Rising mezzanine and preferred equity prices, combined with ever-higher land and real estate prices in New York are causing more borrowers and sellers to rethink deals, according to Kramer Levin Partner Jay Neveloff. In some cases that simply means reevaluating their approach to financing acquisitions and developments, while for other buyers and sellers it means “second thoughts” about closing a deal, he said.
“Over the past two to three months a growing number of people have started to reconsider transactions due to pricing issues,” Mr. Neveloff told Mortgage Observer. “The pricing for mezzanine debt has continued to increase steadily. That’s a result of supply and demand and it’s also result of borrowers seeking greater leverage in transactions.”
Kramer Levin Naftalis Frankel
What trends are you seeing in mezzanine lending and preferred investing from the deals you’ve worked on this year? Are you seeing more of one than the other?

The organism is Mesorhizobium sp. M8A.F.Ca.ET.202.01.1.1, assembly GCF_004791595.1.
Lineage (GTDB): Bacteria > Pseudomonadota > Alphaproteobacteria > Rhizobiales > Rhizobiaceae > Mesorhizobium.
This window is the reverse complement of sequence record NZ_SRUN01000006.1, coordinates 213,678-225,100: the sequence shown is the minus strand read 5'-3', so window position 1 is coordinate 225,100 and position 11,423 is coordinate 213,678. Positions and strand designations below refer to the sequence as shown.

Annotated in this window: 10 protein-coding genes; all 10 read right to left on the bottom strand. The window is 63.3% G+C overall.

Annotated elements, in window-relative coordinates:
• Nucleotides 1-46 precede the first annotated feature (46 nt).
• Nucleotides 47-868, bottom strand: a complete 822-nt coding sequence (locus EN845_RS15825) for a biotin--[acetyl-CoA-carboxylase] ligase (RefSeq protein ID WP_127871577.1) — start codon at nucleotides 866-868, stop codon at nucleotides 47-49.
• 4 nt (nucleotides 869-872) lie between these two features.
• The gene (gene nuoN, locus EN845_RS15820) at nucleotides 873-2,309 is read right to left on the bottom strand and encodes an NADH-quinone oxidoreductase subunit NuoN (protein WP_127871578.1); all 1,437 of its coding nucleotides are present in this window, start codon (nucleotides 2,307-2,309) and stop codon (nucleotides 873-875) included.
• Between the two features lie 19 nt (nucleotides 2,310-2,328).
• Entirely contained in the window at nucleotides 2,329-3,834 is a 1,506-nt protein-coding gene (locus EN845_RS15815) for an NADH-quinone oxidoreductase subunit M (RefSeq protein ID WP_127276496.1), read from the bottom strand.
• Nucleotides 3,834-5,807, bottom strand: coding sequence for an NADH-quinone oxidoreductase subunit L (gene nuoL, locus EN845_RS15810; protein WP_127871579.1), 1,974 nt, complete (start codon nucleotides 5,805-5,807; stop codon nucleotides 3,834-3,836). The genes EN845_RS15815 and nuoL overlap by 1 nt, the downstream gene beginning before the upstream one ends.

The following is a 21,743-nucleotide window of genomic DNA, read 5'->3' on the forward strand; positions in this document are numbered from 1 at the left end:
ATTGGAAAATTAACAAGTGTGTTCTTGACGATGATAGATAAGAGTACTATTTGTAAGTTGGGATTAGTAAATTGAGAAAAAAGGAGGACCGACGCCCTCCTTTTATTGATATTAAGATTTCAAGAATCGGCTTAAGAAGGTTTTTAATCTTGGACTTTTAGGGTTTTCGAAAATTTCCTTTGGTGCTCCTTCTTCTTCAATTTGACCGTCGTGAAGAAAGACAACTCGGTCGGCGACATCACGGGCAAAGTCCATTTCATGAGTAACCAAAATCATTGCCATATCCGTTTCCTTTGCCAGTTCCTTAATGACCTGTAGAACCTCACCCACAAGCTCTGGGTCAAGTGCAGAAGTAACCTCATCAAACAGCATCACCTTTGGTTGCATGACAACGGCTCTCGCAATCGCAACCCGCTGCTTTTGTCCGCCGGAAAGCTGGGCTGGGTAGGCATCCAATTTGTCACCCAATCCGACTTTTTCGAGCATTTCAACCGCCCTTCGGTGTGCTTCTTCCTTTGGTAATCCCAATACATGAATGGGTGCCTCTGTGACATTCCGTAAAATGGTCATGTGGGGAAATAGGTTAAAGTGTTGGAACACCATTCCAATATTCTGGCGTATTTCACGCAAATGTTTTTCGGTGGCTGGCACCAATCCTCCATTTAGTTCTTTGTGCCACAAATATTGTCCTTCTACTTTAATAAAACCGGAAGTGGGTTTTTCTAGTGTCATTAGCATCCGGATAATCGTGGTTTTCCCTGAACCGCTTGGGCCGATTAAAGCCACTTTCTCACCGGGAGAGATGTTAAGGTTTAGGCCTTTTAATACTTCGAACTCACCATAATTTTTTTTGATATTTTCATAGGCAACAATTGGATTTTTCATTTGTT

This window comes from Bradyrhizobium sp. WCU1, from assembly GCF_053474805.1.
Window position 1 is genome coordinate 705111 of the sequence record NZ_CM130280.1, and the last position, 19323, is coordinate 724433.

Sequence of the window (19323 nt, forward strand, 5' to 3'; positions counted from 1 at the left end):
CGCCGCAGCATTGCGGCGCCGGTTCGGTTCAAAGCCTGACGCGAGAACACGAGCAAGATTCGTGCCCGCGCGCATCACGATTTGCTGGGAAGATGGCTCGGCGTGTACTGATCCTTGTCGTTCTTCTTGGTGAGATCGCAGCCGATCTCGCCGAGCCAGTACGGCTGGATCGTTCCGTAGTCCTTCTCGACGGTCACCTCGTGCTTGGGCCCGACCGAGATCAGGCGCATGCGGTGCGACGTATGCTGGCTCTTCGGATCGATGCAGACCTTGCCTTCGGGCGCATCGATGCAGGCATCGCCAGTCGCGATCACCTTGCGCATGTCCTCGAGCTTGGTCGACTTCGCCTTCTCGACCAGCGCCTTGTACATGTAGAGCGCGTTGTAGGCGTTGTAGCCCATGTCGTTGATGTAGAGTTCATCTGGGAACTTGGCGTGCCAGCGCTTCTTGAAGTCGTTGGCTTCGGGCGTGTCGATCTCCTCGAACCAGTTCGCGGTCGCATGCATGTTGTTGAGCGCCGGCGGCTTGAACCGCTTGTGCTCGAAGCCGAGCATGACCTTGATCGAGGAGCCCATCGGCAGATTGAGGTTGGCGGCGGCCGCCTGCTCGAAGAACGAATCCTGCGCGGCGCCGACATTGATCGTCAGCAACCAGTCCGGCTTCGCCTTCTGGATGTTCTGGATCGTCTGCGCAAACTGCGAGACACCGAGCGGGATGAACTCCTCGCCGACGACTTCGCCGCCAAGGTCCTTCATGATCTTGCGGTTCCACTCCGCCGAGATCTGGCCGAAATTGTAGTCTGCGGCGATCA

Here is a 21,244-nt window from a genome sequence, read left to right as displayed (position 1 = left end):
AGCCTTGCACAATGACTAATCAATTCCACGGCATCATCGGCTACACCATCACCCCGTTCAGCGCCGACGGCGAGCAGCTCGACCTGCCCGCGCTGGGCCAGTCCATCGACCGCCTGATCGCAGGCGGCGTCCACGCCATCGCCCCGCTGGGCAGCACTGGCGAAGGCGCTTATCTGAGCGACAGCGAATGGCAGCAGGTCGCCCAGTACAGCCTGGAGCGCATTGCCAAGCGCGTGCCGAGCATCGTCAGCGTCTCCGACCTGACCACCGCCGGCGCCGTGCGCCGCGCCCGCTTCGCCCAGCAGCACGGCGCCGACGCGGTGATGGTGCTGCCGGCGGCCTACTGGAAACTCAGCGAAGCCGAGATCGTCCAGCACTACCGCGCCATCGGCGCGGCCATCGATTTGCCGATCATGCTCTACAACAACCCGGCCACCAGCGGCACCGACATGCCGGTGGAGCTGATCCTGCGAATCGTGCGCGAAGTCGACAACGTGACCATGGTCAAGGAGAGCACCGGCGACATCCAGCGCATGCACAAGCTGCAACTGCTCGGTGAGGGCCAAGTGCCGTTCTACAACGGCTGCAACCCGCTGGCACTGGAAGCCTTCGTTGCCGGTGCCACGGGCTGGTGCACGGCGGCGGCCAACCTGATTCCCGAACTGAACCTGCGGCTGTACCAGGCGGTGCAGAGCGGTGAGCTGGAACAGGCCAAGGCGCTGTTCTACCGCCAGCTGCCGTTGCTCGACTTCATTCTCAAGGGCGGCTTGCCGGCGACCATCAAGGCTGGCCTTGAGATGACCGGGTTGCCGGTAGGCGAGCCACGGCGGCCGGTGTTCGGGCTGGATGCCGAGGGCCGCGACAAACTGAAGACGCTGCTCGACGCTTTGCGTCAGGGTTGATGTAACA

Shortly after a Chinese business tapped Studley’s newly opened Shanghai office to help it expand beyond the city and country and procure space in New York earlier this year, Yin Li, head of the brokerage firm’s China operations, hit a roadblock.
In line with standards in China, Ms. Li’s client was looking to sign a short-term two- or three-year lease, which New York landlords were reluctant to accommodate. Instead, Ms. Li convinced her client to seek out an alternative—a sublease deal.
The Lawyers You Call
The Mortgage Observer spoke to Kramer Levin partner Jay Neveloff this month. Mr. Neveloff, a 24-year veteran at the firm, told us what he’s hearing from his wide range of clients following November’s elections and what many of those clients are busiest doing with the end of the year fast approaching.
Jay Neveloff is a partner at Kramer Levin Naftalis & Frankel whose practice is focused on real estate and other commercial transactions. His past and present client list includes Starwood Hotels, the owners of Starrett City, New York Life Insurance Co. and the Trump Organization. Mr. Neveloff spoke to The Commercial Observer last week about how land-use issues have evolved in the city over the past 10 years.